#TBT: Hoffman displays incredible character

#TBT: Hoffman displays incredible character

I can't say for sure how long it took me to figure out Trevor Hoffman's postgame routine during my first season covering the San Diego Padres in 2007 for MLB.com.

I imagine it was in April after one of his saves when I went looking for him inside the clubhouse, only to find his locker vacant.

After a little bit of digging, I discovered that Hoffman's bit was to essentially make himself scarce after earning a save -- unless he was really needed.

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This wasn't Hoffman's way of ducking comment or avoiding the media, but more as a way to let his teammates get some of the limelight. He always figured that getting those last three outs was just his job. What's the big deal?

When Hoffman blew a save, though? A far different story.

Hoffman was always in front of his locker, waiting for us. He bore the brunt of the loss, because he always felt it was on him. Blown saves crushed him. Whether it was a means of deflecting blame from others, Hoffman wore the loss and owned up to it.

I thought about this later in 2007 as we were led into the visiting clubhouse at Coors Field, not long after the Padres' postseason hopes were abruptly dashed when the Rockies rallied for a 9-8 win in 13 innings in the infamous Game 163, which happened eight years ago today.

Sure, those regular-season blown saves stung -- but this? How would Hoffman react to this?

A wild week had left San Diego on the doorstep of what would have been a third consecutive trip to the postseason. Colorado? Well, did the Rockies even lose during that final month of the season? This victory was their 14th in 15 games, and it got them the Wild Card.

This was, by a wide margin, the most memorable game I ever covered -- for the moments, the significance of it all, and for the raw emotion that poured out of that Padres' clubhouse after the game.

The ending, really, is all that anyone seems to remember: Hoffman allowing three runs in the bottom of the 13th inning after San Diego had scored twice to take the lead, then Matt Holliday's slide. Did he or didn't he touch home plate?

That's not what resonated with me most, though.

In a silent clubhouse, Hoffman, again, stood in front of his locker on what would be the toughest night of his long career. With tears in his eyes and choking up on occasion, he answered every question asked of him.

Just as he always did.

"We can't point to any other factor but my performance tonight," Hoffman said. "It's a burden I have to deal with. I strive for consistency. To barely get an out tonight is pretty devastating.

"There are no cliches to use in this situation. It's not going to be easy to deal with, but people don't want to hear that. They want to see execution. They want to see the ball club moving forward. That didn't happen tonight because of one glaring reason: that was me."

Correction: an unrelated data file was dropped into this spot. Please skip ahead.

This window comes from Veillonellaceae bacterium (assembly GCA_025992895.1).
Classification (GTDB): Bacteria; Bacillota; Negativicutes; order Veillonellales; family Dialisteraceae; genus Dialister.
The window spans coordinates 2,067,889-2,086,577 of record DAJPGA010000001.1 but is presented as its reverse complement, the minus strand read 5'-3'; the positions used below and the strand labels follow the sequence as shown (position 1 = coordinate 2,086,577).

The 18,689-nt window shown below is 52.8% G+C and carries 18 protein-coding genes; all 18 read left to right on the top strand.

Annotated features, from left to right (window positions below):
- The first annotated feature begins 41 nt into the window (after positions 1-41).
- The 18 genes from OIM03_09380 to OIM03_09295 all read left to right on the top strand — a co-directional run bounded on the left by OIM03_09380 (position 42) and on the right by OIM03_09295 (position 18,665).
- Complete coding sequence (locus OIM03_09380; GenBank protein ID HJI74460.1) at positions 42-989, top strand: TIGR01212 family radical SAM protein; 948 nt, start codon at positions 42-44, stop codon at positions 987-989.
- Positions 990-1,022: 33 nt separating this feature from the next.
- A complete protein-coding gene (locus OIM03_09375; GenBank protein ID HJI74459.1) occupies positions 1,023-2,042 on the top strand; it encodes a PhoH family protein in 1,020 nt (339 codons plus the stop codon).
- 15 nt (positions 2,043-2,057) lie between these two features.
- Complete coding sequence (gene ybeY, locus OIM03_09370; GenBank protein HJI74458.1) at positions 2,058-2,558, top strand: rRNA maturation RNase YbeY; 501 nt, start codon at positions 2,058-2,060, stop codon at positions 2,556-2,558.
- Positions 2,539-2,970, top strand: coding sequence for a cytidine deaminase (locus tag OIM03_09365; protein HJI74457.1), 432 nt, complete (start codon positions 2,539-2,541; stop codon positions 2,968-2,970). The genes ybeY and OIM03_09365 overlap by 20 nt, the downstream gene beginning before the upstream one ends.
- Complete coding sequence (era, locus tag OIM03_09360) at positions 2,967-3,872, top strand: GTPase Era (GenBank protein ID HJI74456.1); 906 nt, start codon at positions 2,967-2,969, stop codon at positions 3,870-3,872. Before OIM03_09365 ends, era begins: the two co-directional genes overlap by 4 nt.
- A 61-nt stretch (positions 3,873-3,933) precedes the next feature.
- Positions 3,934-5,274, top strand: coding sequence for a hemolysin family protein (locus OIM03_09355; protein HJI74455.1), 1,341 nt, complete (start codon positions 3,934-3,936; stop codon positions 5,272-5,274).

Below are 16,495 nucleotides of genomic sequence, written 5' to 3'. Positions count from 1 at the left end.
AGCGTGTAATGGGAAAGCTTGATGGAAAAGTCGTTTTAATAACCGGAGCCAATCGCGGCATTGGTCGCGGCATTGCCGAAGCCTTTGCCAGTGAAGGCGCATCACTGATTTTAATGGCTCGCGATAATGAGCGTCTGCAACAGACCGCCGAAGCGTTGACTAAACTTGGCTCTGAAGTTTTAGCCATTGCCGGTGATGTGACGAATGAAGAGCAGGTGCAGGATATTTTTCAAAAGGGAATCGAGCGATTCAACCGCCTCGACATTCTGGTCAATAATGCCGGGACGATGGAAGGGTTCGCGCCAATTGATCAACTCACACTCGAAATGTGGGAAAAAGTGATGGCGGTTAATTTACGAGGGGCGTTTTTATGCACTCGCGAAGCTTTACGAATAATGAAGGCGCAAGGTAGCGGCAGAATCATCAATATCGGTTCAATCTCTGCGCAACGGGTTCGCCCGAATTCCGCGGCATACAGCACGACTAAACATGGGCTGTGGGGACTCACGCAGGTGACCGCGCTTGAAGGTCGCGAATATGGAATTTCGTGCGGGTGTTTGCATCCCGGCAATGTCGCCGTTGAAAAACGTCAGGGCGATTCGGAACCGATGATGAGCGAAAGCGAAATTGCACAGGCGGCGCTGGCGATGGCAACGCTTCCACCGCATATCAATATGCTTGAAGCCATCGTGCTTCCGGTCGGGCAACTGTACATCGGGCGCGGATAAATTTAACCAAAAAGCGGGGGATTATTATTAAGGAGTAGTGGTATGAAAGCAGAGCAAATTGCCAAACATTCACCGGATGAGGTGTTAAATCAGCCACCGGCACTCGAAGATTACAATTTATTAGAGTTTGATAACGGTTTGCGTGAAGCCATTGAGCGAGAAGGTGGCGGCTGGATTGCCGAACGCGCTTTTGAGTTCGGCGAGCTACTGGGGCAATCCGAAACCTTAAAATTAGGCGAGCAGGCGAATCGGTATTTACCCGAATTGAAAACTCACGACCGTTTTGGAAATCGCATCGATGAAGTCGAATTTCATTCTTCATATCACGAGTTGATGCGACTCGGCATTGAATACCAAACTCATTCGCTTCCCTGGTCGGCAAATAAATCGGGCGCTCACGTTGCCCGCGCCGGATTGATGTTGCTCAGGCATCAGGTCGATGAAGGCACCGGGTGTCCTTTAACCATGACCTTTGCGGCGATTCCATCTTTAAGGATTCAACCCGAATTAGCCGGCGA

The truth is, though, the final 19 pitches Hoffman threw in the 13th inning weren't the entire story of this wild game that seemingly included a little of everything.

• There was Padres pitcher Jake Peavy who was going on normal rest. Peavy would later win the National League Cy Young Award, but on this night, he wasn't at his best. He allowed six runs on 10 hits, and he was gone after 6 1/3 innings. The bullpen picked up Peavy. San Diego only used four relievers, with Heath Bell getting eight outs.

Peavy's 16 strikeouts

• The Padres were without two of their top players: outfielders Mike Cameron (torn ligament in thumb) and Milton Bradley (torn ACL, right knee) were injured in the same game the week before. Brady Clark filled in for Cameron in center field, and he struggled defensively, missing a Troy Tulowitzki ball, not being able to run down a Seth Smith triple and throwing wide on a Kazuo Matsui sac fly.

• There was also outfielder Scott Hairston, who appeared to be on his way to slugging the most important home run in franchise history, when he connected for a two-run home run in the top of the 13th inning for an 8-6 lead.

"The Scotty home run, our dugout was jubilation," manager Bud Black said earlier this week. "And that ballpark, which was rocking the whole night … I just remember how quiet Coors Field got. It was silent."

The fact that Black, then a rookie manager, still had Hoffman available in the 13th inning was remarkable, especially after Peavy's exit, forcing the team to lean heavily on its bullpen.

After Hairston's home run, there was only one guy to turn to -- the guy -- Hoffman, who will go down as one of the greatest closer's in the history of the game. To those who played with him, managed him and even covered him -- maybe one of the best to ever work with.

"I'll take my chances with Trevor," Black said afterward.

Corey Brock is a reporter for MLB.com. Keep track of @FollowThePadres on Twitter and listen to his podcast. This story was not subject to the approval of Major League Baseball or its clubs.